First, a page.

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Int J Sports Med. 2003 Nov;24(8):565-70.

The prevalence of doping in Flanders in comparison to the prevalence of doping in international sports.

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Doping Control Laboratory, University of Ghent, Salisburylaan 133, Merelbeke, Belgium.


For many years, doping has been considered a major problem in sports. Recent doping cases have shocked the general public and press reports have further generated the idea that a great number of athletes are doped. In this study statistical data provided by the International Olympic Committee (1996 - 2000) to IOC accredited laboratories and results from the Flemish anti-doping program (1993 - 2000) are discussed. During these periods, the average percentage positive samples in the IOC accredited laboratories and in Flanders were 1.8 % and 4.1 %, respectively. The percentage of positive samples was significantly higher for in-competition than for out-of-competition samples. During the period 1993 - 2000, doping was detected in all sports in Flanders, for which a representative number of samples (n > 50) was tested except mini-soccer, where no positive doping samples were found. The use of doping among male athletes is significantly higher than for female athletes. Bodybuilding and power lifting had the highest incidence of positive cases in Flanders. The distribution of detected drugs among the different groups of prohibited substances shows a significant increase in the number of samples containing cannabis over the last years. The occurrence of cannabis in all sports and the high frequency of detection in Flanders, indicate that cannabis is predominantly misused as a "social" drug rather than for doping purposes. In Flanders, multiple prohibited substances were detected in 41 % of all positive cases. At least 27.6 % out of those were due to co-administration of drugs.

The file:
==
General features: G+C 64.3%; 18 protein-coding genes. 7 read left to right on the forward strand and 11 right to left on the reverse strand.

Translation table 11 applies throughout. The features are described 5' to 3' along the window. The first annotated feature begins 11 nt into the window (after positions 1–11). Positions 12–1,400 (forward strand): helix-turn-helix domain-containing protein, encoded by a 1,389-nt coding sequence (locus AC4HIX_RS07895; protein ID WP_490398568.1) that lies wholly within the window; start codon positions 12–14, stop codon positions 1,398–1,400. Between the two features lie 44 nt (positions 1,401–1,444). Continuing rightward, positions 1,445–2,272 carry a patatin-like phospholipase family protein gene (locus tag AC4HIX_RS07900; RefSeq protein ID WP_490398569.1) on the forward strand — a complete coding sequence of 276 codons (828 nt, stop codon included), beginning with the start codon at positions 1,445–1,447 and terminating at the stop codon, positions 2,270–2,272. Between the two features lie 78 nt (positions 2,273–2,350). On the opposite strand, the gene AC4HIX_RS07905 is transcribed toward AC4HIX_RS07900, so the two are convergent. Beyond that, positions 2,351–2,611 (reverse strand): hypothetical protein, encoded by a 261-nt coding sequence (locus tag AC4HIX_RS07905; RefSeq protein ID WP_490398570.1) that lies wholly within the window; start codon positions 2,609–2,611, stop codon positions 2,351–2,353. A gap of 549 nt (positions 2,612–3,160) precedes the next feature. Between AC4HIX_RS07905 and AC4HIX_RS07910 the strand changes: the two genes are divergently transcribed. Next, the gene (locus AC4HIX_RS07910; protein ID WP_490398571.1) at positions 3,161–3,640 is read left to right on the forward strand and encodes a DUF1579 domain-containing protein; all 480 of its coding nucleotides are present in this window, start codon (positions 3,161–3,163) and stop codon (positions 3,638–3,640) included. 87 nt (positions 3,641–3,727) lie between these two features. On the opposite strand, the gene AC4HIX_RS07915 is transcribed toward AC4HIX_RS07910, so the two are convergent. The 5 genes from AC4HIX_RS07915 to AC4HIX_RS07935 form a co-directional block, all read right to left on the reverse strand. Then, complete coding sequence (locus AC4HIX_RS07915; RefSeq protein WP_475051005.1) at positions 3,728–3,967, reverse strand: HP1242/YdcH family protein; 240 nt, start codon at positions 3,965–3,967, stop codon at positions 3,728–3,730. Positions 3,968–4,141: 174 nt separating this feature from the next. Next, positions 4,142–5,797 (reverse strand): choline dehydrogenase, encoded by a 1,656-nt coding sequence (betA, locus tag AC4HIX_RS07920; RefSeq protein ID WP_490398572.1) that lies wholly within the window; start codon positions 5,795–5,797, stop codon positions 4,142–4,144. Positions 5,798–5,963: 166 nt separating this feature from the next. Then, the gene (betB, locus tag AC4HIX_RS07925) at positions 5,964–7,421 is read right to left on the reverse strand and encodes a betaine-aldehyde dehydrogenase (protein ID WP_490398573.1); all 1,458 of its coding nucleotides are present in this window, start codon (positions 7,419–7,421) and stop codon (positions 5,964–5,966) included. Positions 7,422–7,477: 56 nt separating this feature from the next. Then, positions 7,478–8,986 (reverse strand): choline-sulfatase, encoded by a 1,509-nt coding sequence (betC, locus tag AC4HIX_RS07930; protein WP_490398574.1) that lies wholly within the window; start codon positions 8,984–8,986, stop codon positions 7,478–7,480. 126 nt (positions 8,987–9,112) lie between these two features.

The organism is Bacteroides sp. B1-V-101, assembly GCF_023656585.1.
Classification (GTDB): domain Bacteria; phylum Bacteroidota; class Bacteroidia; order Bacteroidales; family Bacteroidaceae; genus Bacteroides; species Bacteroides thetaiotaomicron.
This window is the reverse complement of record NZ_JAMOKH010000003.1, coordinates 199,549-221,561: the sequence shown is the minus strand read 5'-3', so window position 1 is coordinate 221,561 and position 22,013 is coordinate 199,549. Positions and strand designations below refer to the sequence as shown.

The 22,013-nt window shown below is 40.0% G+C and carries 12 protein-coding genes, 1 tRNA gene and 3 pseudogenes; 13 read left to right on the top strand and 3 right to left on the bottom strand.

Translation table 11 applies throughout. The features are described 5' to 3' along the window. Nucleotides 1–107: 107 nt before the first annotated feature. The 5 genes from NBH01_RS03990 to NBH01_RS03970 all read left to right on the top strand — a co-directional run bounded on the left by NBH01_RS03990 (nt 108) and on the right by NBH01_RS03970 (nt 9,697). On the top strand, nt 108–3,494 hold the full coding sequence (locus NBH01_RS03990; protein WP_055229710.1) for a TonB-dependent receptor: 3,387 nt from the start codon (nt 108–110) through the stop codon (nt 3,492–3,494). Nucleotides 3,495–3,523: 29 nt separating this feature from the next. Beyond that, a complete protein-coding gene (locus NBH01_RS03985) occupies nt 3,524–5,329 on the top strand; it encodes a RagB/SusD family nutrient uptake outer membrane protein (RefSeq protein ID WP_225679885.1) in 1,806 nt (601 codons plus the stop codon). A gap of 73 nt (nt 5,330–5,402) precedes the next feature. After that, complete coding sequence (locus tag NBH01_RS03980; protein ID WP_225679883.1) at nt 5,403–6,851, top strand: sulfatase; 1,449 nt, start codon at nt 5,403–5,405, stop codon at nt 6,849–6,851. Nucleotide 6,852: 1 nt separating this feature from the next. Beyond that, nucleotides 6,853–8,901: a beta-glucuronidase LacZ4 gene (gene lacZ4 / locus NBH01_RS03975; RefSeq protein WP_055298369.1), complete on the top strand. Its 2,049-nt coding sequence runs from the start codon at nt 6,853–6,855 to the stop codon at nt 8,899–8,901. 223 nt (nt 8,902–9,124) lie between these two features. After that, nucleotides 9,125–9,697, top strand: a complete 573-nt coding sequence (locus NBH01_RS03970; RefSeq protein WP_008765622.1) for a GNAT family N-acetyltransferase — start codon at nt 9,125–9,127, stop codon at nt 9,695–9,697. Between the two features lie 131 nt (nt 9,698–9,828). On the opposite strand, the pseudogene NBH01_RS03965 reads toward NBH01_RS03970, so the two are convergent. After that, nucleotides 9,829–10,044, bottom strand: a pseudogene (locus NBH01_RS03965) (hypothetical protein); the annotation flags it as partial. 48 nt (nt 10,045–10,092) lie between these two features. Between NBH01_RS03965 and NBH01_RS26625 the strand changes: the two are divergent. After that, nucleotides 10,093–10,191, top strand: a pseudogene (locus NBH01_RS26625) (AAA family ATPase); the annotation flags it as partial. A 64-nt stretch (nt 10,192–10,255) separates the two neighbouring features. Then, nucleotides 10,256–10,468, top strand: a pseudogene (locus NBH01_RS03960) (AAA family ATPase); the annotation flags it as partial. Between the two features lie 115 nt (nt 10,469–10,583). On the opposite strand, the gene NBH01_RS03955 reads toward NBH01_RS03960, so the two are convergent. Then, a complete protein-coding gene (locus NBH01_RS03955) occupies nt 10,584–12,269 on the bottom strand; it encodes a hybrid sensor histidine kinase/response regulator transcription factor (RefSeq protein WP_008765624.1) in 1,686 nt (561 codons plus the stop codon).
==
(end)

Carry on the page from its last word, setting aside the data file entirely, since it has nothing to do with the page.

[Indexed for MEDLINE]

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